Public concern about youth crime and antisocial behaviour has mounted in England and Wales for many years, even though the actual level of crime has continuously fallen since 1994. This rising anxiety is increased by a political arms race in which the parties compete to forge new weapons in a war against crime. New legislation has poured out of successive administrations at an ever-increasing pace, with young people often the target. Yet steeply rising expenditure on youth justice has yielded poor returns. The system tends to prosecute the same large numbers of young offenders even when crime is falling. It targets the same - mostly disadvantaged - young people again and again. It fails on the whole to change their behaviour for the better, without being effective, either, in making them face up to the consequences of what they have done. Meanwhile too little attention is given to preventing the development of antisocial behaviour in children and young people as they grow up.
The time has come for a fresh start in the way we respond to youth crime. The Report of the Independent Commission on Youth Crime and Antisocial Behaviour sets out a blueprint for reform based on a clear set of principles. This book, which accompanies that Report, establishes the framework of evidence and detailed analysis that supports the Commission's proposals. Leading authorities in the field, from a variety of disciplines, review youth crime and responses to it, focusing on England and Wales, but making comparisons also with models in other parts of the world, such as Canada.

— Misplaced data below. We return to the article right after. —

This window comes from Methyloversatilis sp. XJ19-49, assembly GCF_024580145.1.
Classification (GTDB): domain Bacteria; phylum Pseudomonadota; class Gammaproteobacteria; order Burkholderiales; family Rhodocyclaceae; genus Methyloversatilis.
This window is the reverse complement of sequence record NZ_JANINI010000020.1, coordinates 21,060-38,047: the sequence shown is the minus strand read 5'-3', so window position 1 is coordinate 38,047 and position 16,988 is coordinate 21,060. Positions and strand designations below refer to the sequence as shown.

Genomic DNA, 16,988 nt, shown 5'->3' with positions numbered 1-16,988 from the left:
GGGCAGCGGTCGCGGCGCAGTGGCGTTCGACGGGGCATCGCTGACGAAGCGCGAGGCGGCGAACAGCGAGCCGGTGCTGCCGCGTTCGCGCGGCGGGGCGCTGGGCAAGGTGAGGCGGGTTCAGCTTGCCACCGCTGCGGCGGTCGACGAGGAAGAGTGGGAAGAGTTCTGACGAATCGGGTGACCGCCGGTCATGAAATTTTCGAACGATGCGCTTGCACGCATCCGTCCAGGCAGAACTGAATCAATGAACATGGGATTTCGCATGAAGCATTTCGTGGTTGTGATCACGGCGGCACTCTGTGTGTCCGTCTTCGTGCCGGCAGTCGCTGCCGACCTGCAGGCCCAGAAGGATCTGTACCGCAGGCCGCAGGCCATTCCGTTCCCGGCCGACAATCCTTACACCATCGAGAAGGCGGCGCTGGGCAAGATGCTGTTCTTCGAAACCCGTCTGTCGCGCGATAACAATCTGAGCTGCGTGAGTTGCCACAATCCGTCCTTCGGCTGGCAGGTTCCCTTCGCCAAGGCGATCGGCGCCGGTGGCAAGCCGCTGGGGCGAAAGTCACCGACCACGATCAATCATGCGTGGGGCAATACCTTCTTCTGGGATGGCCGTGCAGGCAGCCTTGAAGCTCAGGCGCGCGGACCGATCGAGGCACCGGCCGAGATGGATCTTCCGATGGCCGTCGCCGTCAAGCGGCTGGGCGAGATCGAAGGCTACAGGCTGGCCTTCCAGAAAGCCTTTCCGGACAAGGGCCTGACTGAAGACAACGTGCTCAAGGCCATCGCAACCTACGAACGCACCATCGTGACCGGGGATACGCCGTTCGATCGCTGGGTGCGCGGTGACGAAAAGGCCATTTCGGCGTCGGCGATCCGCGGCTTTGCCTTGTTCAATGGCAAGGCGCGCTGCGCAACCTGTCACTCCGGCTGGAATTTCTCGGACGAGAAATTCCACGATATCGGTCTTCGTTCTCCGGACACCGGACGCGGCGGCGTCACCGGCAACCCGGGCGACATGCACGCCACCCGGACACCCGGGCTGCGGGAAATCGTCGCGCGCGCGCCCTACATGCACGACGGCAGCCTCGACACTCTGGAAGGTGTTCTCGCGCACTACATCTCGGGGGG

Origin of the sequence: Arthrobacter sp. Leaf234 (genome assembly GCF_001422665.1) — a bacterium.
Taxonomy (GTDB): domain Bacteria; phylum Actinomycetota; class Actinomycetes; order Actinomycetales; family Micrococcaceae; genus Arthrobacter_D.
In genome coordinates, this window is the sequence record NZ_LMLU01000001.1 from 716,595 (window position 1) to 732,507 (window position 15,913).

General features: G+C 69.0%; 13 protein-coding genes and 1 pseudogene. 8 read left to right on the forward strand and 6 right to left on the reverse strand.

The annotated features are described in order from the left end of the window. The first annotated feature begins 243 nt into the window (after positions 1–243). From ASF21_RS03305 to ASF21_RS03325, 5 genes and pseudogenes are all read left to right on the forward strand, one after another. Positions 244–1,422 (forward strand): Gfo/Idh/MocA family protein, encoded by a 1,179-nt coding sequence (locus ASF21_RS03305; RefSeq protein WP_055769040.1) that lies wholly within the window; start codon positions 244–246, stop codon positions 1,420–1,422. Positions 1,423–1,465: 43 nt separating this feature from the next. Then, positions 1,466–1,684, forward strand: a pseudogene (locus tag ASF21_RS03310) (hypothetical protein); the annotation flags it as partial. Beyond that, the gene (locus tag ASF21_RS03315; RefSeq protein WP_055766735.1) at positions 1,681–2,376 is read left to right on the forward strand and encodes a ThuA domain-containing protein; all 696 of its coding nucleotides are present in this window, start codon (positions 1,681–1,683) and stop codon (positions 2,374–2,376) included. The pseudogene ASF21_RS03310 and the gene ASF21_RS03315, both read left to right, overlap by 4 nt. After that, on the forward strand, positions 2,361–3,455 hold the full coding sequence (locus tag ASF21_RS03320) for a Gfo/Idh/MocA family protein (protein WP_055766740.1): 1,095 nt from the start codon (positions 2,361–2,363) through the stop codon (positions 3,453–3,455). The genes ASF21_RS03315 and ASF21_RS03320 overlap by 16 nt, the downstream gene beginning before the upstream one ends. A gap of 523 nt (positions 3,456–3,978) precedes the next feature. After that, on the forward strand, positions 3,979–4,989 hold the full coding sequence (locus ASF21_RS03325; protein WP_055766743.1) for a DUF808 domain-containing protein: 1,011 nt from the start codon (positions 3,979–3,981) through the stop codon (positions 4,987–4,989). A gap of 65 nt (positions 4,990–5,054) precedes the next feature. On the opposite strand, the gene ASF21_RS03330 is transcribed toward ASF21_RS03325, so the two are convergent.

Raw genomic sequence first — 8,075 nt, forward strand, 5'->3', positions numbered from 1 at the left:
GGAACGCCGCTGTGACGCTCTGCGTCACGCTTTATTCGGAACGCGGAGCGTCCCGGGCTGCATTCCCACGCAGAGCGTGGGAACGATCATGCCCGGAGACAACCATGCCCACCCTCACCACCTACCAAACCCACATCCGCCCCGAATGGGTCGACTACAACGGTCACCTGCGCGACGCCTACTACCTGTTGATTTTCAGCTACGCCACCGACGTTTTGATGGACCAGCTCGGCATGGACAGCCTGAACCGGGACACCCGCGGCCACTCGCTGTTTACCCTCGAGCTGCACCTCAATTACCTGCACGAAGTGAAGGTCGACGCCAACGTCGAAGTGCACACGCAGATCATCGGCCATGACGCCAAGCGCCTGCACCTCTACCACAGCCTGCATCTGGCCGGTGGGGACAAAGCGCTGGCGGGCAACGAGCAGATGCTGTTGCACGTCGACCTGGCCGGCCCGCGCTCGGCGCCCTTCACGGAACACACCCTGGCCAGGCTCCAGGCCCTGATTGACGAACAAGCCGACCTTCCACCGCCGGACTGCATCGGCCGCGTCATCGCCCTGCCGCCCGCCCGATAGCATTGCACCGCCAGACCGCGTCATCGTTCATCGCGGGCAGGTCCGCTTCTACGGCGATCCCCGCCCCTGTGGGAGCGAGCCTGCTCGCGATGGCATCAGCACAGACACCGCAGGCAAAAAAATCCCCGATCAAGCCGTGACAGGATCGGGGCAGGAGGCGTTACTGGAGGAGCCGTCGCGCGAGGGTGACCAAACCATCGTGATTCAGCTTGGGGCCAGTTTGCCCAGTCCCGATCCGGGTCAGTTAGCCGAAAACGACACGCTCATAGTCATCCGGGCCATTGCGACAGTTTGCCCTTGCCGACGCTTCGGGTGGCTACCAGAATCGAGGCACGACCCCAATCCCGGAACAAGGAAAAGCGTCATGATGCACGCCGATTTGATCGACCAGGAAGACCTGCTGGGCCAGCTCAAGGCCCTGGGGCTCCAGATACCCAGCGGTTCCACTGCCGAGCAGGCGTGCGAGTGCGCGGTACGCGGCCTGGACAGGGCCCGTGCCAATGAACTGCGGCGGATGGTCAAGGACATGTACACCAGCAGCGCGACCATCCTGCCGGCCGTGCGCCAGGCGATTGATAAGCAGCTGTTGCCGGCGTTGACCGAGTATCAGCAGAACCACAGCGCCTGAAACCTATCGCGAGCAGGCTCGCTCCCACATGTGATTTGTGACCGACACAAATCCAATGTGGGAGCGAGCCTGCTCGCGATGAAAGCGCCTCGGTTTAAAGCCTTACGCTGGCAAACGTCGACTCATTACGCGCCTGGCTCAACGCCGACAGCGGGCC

The book includes detailed and authoritative reviews of the research evidence on youth transitions, time trends in youth crime, the evolution of the youth justice system, responses to antisocial behaviour, causes of antisocial behaviour, change in the family, successful interventions to prevent the development of offending, contrasting models of youth justice, the system in Canada, and public opinion and the politics of crime. It will be read by practitioners, policy makers, scholars, students, and others with an interest in addressing one of today's most intractable social problems.
'This volume constitutes a source of reference material on a wide range of concerns about the youth justice system. It makes a powerful case for the need for reform and aims to provide readers with the evidence and analysis to inform the design of a new, more just and constructive system of youth justice, particularly in England and Wales.'
'...this book is wide ranging, and likely to be of interest to many different readers as a source of debate and as a signpost to a wealth of research and theory. It reinforces the message that we all have much to learn from experiences outside our own national boundaries.'
-Bernadette Wilkinson, KWP, Independent Trainer and Consultant in Criminal Justice, in EuroVista Journal vol 2 issue 1 2012